Reengineering—sometimes called business process reengineering, or BPR—originated in a 1990 article in the Harvard Business Review by former MIT professor Michael Hammer, who followed up in 1993 with the seminal book Reengineering the Corporation.

The core of reengineering is a change in organizational structure, in which people who were formerly organized by function (“functional silos”) are instead organized by process or product.

That is, all the people who need to work together in a process or product report to the same manager, instead of separate functional managers. There’s more to it than this, but this is the heart of reengineering.

Functional silos. “Functional silos” are at odds with producing a great product quickly and efficiently. For example, a new product may start out as an idea from Marketing, then Marketing “throws it over the wall” to R&D, which develops technologies to meet Marketing’s idea. Then R&D throws it over the wall to Engineering, which designs the product. Then Engineering throws it over the wall to Operations, which figures out how to make it. Once in production, all the people who need to work together to make the product—line workers, technicians, manufacturing and equipment and industrial engineers—report to separate managers. There’s not good flow and communication and coordination between all these different functions. The product suffers. Delays occur. A lot of time and money must be expended just coordinating and communicating between departments, who are working on a variety of products and processes at once.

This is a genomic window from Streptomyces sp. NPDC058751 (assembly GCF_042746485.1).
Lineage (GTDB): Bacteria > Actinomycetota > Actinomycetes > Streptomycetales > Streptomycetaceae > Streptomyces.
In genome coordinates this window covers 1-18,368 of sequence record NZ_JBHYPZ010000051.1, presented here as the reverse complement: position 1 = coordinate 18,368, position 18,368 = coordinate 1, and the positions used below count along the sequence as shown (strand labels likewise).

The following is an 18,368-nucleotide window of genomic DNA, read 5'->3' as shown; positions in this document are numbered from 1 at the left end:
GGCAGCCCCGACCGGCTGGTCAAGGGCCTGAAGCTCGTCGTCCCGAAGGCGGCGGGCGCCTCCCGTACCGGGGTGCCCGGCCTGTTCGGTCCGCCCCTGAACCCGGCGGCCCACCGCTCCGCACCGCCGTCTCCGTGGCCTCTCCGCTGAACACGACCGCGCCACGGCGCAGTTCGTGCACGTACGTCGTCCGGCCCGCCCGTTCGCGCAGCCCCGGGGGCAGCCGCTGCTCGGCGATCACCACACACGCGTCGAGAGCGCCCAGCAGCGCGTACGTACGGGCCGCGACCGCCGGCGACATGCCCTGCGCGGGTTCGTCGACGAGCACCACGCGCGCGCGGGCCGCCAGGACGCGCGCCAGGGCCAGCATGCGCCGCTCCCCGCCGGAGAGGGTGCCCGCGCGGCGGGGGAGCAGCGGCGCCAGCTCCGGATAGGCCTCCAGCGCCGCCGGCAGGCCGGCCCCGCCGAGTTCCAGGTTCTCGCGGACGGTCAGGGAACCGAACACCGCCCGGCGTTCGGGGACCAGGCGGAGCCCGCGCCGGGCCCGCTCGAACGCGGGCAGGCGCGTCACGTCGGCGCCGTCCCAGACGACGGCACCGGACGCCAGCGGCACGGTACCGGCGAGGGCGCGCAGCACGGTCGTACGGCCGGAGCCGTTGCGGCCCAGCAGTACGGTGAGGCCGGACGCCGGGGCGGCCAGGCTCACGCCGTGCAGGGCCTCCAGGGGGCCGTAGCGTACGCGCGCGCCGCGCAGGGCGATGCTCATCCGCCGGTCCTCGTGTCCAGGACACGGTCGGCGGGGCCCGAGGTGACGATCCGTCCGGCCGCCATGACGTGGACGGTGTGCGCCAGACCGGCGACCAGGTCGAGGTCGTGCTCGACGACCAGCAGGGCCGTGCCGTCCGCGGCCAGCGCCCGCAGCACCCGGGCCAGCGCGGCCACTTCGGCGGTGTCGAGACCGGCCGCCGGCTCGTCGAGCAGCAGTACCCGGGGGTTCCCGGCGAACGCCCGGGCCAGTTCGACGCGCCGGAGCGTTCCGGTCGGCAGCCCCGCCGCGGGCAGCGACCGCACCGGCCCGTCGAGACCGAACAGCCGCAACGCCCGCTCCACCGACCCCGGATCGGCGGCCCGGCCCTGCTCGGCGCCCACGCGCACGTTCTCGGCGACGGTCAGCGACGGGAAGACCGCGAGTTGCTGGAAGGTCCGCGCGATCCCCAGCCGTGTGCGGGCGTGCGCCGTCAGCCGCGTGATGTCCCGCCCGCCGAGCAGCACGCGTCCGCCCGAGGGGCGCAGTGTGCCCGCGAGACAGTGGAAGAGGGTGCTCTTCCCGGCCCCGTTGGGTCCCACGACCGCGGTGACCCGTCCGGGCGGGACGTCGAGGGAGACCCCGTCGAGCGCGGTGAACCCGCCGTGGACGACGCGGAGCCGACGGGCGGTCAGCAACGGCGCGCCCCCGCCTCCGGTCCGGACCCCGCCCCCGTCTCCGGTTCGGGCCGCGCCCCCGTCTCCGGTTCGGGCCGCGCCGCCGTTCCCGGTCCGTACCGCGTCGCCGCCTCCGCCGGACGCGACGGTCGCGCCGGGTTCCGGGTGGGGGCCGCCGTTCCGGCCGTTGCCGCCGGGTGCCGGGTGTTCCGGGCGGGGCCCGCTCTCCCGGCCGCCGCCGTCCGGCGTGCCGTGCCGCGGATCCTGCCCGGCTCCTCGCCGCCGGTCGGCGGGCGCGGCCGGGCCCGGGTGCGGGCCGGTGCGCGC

All the people who need to work together to produce a great product are in the same organization, receiving the same marching orders from the same boss, and are—ideally—in the same room. How could this not lead to a smoother, faster product delivery that better satisfies the customer’s needs?

Often, organizing by product isn’t practical. For example, a job shop that produces a great variety of low-volume custom products cannot have a separate production area or production team for each product (or even product category). When organizing by product at a company level cannot be done, organizing by process can bring many of the benefits of reengineering, even on a scale as small as a particular production area in a factory. That is, everyone working in a particular process—such as a certain production area—reports to a common manager.

The "traditional" organization. I was in a company that made a product that required about twenty production operations. One of those production operations had, working within it:

  1. Equipment operators that reported to the production supervisor.
  2. Equipment technicians that reported to the maintenance manager.
  3. An equipment engineer who reported to the equipment engineering manager.
  4. A manufacturing engineer who reported to the manufacturing engineering manager.